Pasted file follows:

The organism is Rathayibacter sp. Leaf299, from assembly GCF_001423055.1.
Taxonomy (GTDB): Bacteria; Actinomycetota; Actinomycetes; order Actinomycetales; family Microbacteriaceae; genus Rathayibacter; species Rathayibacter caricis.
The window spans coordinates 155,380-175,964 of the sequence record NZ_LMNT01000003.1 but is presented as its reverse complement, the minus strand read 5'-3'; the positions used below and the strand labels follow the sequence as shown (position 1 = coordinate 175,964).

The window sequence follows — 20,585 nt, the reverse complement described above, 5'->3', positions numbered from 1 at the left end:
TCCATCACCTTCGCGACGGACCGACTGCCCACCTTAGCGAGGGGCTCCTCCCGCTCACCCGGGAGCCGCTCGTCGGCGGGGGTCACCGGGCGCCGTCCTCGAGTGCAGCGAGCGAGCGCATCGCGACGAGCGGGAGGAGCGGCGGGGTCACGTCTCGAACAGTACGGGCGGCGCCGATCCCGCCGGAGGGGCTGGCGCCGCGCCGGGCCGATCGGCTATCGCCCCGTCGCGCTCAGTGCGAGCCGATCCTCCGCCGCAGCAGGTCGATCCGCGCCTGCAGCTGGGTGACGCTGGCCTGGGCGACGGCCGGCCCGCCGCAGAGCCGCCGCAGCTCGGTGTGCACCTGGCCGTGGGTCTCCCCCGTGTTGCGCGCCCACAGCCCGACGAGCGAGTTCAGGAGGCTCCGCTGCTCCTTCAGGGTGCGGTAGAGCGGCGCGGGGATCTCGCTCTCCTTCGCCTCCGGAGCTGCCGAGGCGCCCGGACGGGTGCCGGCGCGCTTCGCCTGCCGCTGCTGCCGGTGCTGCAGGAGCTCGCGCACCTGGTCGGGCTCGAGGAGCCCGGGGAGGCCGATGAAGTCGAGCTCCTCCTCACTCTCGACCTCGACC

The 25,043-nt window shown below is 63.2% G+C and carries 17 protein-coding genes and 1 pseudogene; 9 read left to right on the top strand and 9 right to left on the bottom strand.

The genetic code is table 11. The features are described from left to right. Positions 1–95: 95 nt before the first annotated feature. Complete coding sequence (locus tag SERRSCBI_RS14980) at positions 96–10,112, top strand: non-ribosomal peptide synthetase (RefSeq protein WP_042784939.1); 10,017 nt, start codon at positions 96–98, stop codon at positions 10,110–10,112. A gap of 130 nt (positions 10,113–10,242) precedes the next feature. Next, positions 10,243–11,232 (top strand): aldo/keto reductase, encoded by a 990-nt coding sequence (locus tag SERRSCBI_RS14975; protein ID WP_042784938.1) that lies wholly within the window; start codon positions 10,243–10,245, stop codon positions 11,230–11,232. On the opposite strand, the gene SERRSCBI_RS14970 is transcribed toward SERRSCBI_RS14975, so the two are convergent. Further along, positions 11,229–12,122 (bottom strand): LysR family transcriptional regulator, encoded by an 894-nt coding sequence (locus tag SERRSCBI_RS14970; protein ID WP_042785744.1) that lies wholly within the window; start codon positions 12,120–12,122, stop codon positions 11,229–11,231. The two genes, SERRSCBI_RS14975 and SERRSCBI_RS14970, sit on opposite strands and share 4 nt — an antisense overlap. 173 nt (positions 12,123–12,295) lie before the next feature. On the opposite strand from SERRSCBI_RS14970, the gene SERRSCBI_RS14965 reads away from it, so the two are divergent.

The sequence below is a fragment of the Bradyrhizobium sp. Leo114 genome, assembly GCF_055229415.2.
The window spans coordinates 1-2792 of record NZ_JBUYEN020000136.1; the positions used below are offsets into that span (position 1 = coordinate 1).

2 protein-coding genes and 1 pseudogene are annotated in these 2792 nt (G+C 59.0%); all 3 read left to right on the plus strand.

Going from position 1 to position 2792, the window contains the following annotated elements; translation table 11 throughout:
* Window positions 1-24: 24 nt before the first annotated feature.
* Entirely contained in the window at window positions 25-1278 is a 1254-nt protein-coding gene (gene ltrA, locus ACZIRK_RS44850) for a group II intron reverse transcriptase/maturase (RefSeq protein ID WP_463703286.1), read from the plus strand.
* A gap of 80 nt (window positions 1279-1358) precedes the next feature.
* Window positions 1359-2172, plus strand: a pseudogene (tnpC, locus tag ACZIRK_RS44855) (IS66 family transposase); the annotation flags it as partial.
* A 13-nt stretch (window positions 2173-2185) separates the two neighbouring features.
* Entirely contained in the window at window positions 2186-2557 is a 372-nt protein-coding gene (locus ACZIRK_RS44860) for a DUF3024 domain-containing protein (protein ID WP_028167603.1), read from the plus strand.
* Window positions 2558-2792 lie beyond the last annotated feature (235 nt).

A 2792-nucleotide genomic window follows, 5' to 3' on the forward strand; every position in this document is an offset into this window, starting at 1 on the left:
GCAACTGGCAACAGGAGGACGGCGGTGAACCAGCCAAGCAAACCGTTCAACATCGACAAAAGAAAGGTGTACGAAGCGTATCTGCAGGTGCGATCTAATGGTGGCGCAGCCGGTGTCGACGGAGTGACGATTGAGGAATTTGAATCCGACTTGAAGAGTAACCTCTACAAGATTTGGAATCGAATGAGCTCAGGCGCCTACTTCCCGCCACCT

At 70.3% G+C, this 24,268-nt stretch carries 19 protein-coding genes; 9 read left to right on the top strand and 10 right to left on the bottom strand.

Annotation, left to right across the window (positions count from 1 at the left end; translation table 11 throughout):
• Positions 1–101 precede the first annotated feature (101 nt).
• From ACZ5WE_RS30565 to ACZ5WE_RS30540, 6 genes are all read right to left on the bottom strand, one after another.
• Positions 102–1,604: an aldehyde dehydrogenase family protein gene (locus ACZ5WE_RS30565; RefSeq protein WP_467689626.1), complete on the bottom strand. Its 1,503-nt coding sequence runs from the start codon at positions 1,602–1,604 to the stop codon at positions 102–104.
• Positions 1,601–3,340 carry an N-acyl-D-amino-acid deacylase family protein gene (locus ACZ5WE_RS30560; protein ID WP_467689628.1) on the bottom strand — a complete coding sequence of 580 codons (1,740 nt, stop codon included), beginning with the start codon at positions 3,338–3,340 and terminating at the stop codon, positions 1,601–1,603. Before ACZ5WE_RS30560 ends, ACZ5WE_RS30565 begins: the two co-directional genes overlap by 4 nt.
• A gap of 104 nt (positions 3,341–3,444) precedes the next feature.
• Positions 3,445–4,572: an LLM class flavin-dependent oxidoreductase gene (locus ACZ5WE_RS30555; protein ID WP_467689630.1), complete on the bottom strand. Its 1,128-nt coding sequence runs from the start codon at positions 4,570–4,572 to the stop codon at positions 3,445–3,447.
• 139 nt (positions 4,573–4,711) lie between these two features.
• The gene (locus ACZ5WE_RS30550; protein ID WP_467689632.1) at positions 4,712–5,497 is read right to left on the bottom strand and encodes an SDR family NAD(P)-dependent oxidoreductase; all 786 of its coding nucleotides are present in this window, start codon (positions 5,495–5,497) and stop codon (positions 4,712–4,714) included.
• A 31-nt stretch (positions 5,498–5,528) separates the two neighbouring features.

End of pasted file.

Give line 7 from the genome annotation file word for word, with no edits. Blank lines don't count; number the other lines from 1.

The genetic code is table 11. The features are described from left to right. Positions 1–95: 95 nt before the first annotated feature. Complete coding sequence (locus tag SERRSCBI_RS14980) at positions 96–10,112, top strand: non-ribosomal peptide synthetase (RefSeq protein WP_042784939.1); 10,017 nt, start codon at positions 96–98, stop codon at positions 10,110–10,112. A gap of 130 nt (positions 10,113–10,242) precedes the next feature. Next, positions 10,243–11,232 (top strand): aldo/keto reductase, encoded by a 990-nt coding sequence (locus tag SERRSCBI_RS14975; protein ID WP_042784938.1) that lies wholly within the window; start codon positions 10,243–10,245, stop codon positions 11,230–11,232. On the opposite strand, the gene SERRSCBI_RS14970 is transcribed toward SERRSCBI_RS14975, so the two are convergent. Further along, positions 11,229–12,122 (bottom strand): LysR family transcriptional regulator, encoded by an 894-nt coding sequence (locus tag SERRSCBI_RS14970; protein ID WP_042785744.1) that lies wholly within the window; start codon positions 12,120–12,122, stop codon positions 11,229–11,231. The two genes, SERRSCBI_RS14975 and SERRSCBI_RS14970, sit on opposite strands and share 4 nt — an antisense overlap. 173 nt (positions 12,123–12,295) lie before the next feature. On the opposite strand from SERRSCBI_RS14970, the gene SERRSCBI_RS14965 reads away from it, so the two are divergent.